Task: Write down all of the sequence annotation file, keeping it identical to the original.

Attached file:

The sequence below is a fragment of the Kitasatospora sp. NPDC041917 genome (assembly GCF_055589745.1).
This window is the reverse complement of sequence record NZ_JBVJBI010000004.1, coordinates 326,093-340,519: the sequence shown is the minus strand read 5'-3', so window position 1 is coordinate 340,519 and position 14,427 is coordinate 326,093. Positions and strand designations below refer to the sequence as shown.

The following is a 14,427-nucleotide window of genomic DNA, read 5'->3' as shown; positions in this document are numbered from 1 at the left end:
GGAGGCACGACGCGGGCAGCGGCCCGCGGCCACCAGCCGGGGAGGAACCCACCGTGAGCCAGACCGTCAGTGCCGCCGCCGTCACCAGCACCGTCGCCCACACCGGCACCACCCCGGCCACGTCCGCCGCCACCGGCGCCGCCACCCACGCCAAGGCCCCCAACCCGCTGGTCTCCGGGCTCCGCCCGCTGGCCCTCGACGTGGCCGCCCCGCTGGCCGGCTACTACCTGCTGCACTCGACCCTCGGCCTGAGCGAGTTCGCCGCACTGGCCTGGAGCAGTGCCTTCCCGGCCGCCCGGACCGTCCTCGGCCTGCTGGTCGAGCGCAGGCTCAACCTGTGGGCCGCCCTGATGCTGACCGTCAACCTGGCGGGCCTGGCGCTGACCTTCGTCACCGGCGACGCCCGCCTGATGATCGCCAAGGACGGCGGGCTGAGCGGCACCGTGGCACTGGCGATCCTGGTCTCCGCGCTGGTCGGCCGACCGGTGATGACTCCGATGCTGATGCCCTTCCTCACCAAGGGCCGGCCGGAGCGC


The sequence below is a fragment of the Kitasatospora sp. NPDC041917 genome (assembly GCF_055589745.1).
This window is the reverse complement of sequence record NZ_JBVJBI010000004.1, coordinates 326,093-340,519: the sequence shown is the minus strand read 5'-3', so window position 1 is coordinate 340,519 and position 14,427 is coordinate 326,093. Positions and strand designations below refer to the sequence as shown.

The following is a 14,427-nucleotide window of genomic DNA, read 5'->3' as shown; positions in this document are numbered from 1 at the left end:
GGAGGCACGACGCGGGCAGCGGCCCGCGGCCACCAGCCGGGGAGGAACCCACCGTGAGCCAGACCGTCAGTGCCGCCGCCGTCACCAGCACCGTCGCCCACACCGGCACCACCCCGGCCACGTCCGCCGCCACCGGCGCCGCCACCCACGCCAAGGCCCCCAACCCGCTGGTCTCCGGGCTCCGCCCGCTGGCCCTCGACGTGGCCGCCCCGCTGGCCGGCTACTACCTGCTGCACTCGACCCTCGGCCTGAGCGAGTTCGCCGCACTGGCCTGGAGCAGTGCCTTCCCGGCCGCCCGGACCGTCCTCGGCCTGCTGGTCGAGCGCAGGCTCAACCTGTGGGCCGCCCTGATGCTGACCGTCAACCTGGCGGGCCTGGCGCTGACCTTCGTCACCGGCGACGCCCGCCTGATGATCGCCAAGGACGGCGGGCTGAGCGGCACCGTGGCACTGGCGATCCTGGTCTCCGCGCTGGTCGGCCGACCGGTGATGACTCCGATGCTGATGCCCTTCCTCACCAAGGGCCGGCCGGAGCGC